Hey, let's talk about books: Sex at Dawn by Christopher Ryan and Cacilda Jethá

I’m deciding to take a crack at writing a sort of book review. Book of the week, book of the month—I’m not sure if it’ll become a regular thing. And I’ve never done any “blogging” before so this is fairly new to me, although I do love to write and I love to talk about books even more, so here ya go. For now I’ll call this little segment, “Hey, let’s talk about books.”

            When I talk about books and how much I love them I usually espouse the far-reaching benefits of fiction, but I’m going to start here with one of my favorite nonfiction books of the last few years. I want to tell you about this lovely book, Sex at Dawn: How We Mate, Why We Stray, and What It Means for Modern Relationships by Christopher Ryan and Cacilda Jethá, published in 2010. Pictured is my tattered copy, which I bought at Women & Children First in Chicago maybe four years ago and have since lent to at least three friends, who all enjoyed it as much as I did.

            Put as simply as possible, Ryan and Jethá examine various studies of primate sexual behavior and from them derive a hypothesis which develops throughout the book. This hypothesis, basically, is that humans are not biologically monogamous. Our strong cultural perception that we are “naturally” meant to exist with only one sexual partner is a relatively recent human construct, and it denies thousands and thousands of years of human evolution when our species—our ancestors—engaged in sexual relationship structures completely different from what we’ve been led to believe. Monogamy isn’t real. Well, it’s real only insofar as we are taught it from a young age and we end up believing in it. Further, the authors assert that this trend of ours to force our non-monogamous biological programming into a monogamous way of life is firmly at the root of many of our problems in relationships, sexual and otherwise.

            I love the idea of this book because it tackles topics head-on that many people feel too uncomfortable talking or even thinking about, like what if we’re not meant to have only one sexual partner? And maybe the way we construct families proves so problematic time after time because it’s fundamentally flawed, given our biological makeup? Ryan and Jethá use a wealth of credible scientific resources to back any claims they make. While you’re reading you’re taking in some pretty dense scientific information, but it doesn’t feel like it because they have a light, sometimes funny way of talking about everything that it feels more like a conversation than a research paper.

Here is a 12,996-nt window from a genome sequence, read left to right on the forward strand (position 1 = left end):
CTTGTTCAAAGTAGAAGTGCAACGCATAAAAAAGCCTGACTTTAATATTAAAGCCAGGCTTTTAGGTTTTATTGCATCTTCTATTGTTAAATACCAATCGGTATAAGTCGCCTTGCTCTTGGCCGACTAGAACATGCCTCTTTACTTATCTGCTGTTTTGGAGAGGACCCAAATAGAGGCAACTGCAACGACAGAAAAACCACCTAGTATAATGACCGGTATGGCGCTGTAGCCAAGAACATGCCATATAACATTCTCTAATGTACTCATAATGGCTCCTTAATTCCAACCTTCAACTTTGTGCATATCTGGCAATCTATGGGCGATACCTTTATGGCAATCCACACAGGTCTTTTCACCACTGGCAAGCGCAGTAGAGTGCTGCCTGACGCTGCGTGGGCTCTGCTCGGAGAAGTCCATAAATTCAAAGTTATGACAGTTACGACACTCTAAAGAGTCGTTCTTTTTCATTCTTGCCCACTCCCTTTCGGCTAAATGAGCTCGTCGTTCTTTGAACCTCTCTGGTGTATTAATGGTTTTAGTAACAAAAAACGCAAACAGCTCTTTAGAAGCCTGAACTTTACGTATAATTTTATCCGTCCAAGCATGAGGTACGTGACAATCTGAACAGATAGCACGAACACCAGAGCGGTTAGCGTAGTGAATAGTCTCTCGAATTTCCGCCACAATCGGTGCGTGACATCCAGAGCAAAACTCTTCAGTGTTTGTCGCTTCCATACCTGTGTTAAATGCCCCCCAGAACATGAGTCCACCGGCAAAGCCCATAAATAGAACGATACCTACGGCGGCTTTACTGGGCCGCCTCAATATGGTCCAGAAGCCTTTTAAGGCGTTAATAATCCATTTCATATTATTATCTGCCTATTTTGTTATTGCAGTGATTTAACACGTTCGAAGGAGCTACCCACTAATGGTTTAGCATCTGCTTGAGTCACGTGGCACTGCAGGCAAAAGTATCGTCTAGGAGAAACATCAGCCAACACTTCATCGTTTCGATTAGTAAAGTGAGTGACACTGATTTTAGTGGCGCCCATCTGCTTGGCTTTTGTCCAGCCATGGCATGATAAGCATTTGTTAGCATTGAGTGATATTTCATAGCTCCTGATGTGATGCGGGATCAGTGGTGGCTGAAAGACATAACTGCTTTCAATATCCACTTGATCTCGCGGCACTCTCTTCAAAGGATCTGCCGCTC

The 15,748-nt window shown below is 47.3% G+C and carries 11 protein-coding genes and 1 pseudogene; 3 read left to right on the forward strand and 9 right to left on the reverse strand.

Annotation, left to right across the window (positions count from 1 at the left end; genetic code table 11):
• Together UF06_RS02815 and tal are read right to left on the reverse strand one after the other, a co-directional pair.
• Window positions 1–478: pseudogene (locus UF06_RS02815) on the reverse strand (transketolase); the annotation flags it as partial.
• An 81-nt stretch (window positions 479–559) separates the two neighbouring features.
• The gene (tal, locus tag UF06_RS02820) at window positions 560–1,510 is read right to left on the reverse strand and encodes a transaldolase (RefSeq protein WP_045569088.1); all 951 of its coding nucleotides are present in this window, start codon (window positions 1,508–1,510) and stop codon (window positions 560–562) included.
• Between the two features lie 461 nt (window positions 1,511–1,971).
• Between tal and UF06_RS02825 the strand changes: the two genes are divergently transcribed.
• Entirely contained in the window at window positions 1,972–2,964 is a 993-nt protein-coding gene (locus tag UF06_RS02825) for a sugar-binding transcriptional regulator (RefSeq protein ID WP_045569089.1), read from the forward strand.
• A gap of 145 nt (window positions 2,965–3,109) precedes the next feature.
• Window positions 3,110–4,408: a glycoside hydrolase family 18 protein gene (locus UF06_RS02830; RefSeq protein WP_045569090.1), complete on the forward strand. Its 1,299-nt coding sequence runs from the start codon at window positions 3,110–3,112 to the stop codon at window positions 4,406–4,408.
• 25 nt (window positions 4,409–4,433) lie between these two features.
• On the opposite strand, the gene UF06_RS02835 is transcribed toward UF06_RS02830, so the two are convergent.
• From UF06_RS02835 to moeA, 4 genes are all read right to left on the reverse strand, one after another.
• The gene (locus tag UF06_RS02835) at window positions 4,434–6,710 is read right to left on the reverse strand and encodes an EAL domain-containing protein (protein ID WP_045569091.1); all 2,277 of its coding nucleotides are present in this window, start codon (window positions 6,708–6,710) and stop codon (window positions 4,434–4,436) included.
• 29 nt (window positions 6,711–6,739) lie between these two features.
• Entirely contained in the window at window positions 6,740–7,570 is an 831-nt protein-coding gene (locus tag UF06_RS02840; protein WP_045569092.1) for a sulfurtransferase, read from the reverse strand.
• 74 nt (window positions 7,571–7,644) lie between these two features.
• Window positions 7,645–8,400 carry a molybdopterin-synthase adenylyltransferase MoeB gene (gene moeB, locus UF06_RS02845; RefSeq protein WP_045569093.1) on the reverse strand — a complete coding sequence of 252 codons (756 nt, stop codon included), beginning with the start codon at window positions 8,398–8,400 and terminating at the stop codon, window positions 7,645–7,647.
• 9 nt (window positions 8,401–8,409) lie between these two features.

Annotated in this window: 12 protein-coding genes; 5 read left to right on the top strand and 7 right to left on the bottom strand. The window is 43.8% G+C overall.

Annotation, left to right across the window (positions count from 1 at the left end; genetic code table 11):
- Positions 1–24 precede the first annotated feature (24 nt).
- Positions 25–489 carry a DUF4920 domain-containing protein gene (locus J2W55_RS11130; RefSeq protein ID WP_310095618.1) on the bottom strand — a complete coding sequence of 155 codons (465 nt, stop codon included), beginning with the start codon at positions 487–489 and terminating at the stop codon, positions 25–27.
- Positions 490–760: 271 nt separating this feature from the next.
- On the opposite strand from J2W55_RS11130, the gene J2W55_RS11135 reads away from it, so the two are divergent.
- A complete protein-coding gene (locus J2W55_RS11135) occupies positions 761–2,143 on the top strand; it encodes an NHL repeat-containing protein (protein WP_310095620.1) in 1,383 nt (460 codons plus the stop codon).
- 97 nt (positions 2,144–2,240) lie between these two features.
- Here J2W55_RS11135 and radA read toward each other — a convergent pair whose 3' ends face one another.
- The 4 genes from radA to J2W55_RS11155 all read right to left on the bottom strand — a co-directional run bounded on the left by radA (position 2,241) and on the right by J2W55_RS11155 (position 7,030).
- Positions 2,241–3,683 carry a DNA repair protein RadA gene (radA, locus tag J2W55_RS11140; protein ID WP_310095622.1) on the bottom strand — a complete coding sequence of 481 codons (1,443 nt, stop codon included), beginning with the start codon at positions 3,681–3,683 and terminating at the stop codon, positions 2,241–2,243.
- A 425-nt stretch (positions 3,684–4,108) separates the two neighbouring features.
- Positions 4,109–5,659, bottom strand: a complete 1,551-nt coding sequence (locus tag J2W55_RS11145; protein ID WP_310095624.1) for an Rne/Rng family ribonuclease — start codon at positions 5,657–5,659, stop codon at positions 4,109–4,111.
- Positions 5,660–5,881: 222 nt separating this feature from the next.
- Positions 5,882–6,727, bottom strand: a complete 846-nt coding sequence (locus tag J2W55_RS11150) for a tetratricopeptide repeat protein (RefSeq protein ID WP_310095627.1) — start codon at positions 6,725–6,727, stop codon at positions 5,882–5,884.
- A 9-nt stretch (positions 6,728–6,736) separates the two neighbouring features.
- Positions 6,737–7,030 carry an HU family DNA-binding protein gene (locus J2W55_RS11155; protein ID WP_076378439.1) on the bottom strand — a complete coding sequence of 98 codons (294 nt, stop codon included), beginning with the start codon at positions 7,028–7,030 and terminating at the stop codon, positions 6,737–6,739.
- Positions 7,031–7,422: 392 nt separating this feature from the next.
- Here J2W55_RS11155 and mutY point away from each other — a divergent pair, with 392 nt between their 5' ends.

I think it’s easy for a reader of this book to be critical—I mean, it makes some statements that feel pretty blankety to me, pretty black and white. And I think some of the authors’ assertions are somewhat problematic, but isn’t that true for every book (and everything), ever? I think some people feel resistant to this book because they don’t want to hear that a fundamental aspect of our culture is not as set in stone as we believe it is. But the authors make some wonderful, mind-blowing points that are undeniably apt and will make you think in entirely new, refreshing directions for a long time after you read it. If you read it, I mean. And you should.

            There is so much to this book. The complexity of the ideas presented is so dense, I feel like I could think and talk about it forever. While the authors say we might be better off sexually non-monogamous, I feel like they also recognize that this is somewhat impossible given the structure of the rest of our lives. We no longer live in the small groups we used to; we live in enormous, amorphous communities that seemingly have no ending because we now know just how big the world is, whereas for thousands of generations our predecessors personally knew every person they were aware of. Many aspects of our sexual lives are obviously at the whim of the rapid evolution of the structure of human life that has come about in the past few centuries—in the past few decades, even! The authors examine these causes and effects as well, drawing on interesting modern examples of people being dissatisfied with life and having few places to turn for answers why.

            Sex at Dawn, to me, is a shamelessly honest, sex-positive evaluation of many aspects of human behavior that most researchers shy away from. And it’s written in straightforward, accessible prose, which I always appreciate. It’ll change your life a little bit. That’s my review! Thanks.